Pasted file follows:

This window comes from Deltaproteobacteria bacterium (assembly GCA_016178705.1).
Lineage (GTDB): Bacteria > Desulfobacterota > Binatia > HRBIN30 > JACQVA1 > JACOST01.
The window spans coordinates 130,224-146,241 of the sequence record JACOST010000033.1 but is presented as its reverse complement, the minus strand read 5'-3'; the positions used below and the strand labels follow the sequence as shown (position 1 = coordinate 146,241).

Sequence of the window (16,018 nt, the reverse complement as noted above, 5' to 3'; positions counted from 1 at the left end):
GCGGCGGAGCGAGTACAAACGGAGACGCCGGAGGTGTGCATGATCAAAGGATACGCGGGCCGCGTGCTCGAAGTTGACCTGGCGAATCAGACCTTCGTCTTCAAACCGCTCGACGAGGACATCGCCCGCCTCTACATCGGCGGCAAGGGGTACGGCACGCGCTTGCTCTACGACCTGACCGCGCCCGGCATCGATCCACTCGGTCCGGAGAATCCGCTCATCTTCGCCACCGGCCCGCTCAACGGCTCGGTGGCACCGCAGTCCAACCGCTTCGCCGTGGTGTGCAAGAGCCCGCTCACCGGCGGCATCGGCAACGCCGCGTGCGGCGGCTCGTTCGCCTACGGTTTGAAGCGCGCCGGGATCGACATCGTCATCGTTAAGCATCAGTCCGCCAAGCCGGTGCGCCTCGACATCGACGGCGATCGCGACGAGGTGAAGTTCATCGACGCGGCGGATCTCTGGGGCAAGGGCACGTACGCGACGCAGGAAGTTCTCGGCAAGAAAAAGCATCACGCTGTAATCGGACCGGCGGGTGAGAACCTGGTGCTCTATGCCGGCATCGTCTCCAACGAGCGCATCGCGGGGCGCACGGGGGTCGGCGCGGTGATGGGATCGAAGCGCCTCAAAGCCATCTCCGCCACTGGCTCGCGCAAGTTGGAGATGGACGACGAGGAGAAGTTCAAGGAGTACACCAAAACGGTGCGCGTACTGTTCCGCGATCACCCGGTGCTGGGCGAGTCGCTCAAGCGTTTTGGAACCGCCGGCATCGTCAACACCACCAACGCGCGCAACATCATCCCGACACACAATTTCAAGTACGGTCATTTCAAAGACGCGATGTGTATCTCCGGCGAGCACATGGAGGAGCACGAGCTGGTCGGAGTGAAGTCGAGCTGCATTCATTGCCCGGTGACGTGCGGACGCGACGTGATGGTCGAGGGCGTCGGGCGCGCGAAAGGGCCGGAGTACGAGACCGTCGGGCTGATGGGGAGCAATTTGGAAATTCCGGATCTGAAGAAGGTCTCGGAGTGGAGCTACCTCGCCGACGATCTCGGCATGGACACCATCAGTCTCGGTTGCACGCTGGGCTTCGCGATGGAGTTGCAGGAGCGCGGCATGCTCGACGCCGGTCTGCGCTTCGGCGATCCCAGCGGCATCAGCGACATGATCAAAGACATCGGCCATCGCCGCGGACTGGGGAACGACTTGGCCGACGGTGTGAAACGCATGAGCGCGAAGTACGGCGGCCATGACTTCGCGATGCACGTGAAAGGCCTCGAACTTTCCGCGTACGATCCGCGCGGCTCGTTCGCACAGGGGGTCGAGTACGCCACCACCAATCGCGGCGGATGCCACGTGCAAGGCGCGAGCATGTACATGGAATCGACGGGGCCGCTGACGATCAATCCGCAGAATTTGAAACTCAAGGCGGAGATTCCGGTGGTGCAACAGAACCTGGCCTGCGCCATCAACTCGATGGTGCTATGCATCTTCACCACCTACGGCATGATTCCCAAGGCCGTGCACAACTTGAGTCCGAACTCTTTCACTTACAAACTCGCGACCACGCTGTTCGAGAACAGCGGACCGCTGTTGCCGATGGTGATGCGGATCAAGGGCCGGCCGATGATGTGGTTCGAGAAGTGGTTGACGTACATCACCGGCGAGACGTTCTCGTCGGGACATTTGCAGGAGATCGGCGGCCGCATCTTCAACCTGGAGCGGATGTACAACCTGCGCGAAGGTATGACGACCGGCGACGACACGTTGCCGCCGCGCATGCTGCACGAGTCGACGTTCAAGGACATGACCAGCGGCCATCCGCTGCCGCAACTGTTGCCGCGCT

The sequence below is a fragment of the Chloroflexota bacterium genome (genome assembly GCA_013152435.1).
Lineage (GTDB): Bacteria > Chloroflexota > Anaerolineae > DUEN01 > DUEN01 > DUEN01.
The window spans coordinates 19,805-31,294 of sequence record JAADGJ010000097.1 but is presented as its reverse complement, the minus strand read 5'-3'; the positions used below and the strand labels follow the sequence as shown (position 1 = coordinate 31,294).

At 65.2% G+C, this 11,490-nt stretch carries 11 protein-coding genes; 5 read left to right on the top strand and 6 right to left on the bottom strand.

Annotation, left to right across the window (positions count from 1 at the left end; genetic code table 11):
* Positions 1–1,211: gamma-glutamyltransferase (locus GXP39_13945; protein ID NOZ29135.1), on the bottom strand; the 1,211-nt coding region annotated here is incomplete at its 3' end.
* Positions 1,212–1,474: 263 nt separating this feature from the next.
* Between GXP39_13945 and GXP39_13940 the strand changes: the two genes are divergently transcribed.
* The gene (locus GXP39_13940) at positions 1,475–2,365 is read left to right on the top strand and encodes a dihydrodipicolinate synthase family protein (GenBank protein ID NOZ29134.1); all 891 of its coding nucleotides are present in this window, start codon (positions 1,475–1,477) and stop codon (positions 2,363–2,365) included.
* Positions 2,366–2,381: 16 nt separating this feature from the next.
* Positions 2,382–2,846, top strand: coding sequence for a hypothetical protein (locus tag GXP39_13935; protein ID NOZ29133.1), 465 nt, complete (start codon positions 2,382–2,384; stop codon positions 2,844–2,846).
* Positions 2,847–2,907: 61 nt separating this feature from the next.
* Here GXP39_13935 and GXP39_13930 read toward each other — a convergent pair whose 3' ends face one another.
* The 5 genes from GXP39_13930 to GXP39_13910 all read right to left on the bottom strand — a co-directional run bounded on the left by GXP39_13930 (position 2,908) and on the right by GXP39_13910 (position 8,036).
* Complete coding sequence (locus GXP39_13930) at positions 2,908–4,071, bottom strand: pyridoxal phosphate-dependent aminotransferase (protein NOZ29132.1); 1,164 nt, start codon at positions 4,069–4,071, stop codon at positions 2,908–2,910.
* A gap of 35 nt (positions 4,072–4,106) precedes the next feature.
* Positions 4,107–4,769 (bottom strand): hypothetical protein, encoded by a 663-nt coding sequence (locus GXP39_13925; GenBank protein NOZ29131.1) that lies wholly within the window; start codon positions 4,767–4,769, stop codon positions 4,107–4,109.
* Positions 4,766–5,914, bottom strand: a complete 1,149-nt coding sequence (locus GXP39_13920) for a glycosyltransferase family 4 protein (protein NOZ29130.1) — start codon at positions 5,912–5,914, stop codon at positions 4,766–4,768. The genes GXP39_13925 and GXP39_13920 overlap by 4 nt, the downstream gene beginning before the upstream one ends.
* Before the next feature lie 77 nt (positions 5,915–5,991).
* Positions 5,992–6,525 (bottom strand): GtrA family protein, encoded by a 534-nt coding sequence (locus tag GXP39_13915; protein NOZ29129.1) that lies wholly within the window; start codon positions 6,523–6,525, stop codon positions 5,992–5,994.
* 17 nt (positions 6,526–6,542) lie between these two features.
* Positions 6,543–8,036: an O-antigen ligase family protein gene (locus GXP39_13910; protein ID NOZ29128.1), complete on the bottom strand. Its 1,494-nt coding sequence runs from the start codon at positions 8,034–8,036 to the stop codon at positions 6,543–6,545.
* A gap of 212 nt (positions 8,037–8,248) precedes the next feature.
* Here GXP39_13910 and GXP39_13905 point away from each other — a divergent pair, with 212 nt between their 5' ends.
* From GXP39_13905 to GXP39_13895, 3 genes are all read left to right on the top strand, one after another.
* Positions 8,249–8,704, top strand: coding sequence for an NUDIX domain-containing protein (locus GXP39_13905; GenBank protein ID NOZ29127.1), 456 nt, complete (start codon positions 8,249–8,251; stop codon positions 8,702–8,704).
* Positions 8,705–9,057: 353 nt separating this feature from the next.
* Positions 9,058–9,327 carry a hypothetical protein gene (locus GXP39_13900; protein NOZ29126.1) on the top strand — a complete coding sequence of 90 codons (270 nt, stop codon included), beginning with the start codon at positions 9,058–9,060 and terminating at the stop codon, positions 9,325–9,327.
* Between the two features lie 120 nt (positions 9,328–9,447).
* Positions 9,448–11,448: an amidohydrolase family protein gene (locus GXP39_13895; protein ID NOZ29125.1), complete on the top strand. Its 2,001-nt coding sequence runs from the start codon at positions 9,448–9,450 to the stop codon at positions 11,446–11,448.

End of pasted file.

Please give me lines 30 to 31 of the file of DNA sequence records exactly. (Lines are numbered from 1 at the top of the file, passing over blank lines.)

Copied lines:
* From GXP39_13905 to GXP39_13895, 3 genes are all read left to right on the top strand, one after another.
* Positions 8,249–8,704, top strand: coding sequence for an NUDIX domain-containing protein (locus GXP39_13905; GenBank protein ID NOZ29127.1), 456 nt, complete (start codon positions 8,249–8,251; stop codon positions 8,702–8,704).